Season of the Witch (1973) has been released under other titles well as as being released as part of different genres of cinema. Released under the name Hungry Wives Romero must have not been happy with this. He did most of the work on the film, not just directing duties. He felt like he did a salvage job on this. Season of the Witch is disappointing, the run time feels as if it is way longer than it actually is (which is actually too long) and it doesn’t quite hit the vibe George was going for.
For several years after its release Hungry Wives would be released as different cuts either under the Hungry Wives name or Jack’s Wife. It wouldn’t be until the early eighties it was re-released as Season of the Witch.
Each movie comes with a commentary by Travis Crawford and his talk tracks are full of information on the titles in question as well as Romero. They are enlightening and will fill in the gaps in peoples knowledge about this period of the director. He also discusses the issues
Out of the trio The Crazies has the better HD thanks in part to its 4k restoration. The picture quality is excellent, the best The Crazies has ever looked. There’s Always Vanilla (2k) and Season of the Witch (4k) aren’t as impressive though.
Pick of the extras.
Making of There’s Always Vanilla (30 mins) – Newly made and featuring interviews with cast and crew. Raymond Laine (who passed away in 2000) is praised, conflict during filming, The Latent Image, issues with the movies vibe and more.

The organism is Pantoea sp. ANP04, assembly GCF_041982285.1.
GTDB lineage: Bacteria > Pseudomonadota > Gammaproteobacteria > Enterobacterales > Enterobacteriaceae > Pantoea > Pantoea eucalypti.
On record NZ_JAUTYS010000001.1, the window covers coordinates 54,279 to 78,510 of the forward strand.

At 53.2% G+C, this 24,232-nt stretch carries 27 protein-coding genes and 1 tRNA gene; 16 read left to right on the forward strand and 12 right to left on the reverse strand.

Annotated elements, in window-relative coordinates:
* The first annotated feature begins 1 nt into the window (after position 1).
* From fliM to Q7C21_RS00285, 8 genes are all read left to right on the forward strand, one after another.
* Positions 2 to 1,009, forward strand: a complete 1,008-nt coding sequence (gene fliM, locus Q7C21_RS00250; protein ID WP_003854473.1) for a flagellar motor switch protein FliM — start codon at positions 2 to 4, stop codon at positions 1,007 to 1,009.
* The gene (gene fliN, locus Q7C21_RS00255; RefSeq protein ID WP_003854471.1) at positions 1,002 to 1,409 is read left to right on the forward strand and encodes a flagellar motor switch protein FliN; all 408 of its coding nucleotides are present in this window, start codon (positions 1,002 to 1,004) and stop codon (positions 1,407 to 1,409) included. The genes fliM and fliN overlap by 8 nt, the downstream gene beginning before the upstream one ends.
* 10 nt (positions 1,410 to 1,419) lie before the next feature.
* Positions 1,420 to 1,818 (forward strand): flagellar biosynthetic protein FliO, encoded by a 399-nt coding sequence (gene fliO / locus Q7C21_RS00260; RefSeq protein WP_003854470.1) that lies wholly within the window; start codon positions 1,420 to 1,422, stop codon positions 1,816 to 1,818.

When Guillermo Del Toro met Romero (55 mins) – Recorded in February 2016, the two directing legends have a thoroughly entertaining about their careers. It’s apparent from the first minute these two highly respect each other. Del Toro believes that Night of the Living Dead invented the zombie genre, Dawn of the Dead and distributors, hope and despair in Romero’s works and so much more is covered.
Locating The Crazies (12 mins) – Lawrence DeVincentz goes to Evans City, PA to show viewers the shooting locations of Night of the Living Dead and The Crazies as they are today. The town is certainly proud of its part in cult cinema history as they have plaques making note of the works shot there. DeVincentz is undoubtedly a huge fan of The Crazies, him talking about his efforts to locate buildings from the feature shows this.
The set also comes with a 60 page book (not available to review).
This set acts as a reminder of George Romero’s abilities early into his career with features that are often over looked or are essentially forgotten. Based on Between Night and Dawn’s success it is hoped that Arrow Video (or another distributor) make efforts to get his later, lesser celebrated work re-issued. The Dark Half (1993) and Bruiser (2000) would be worthy of this treatment.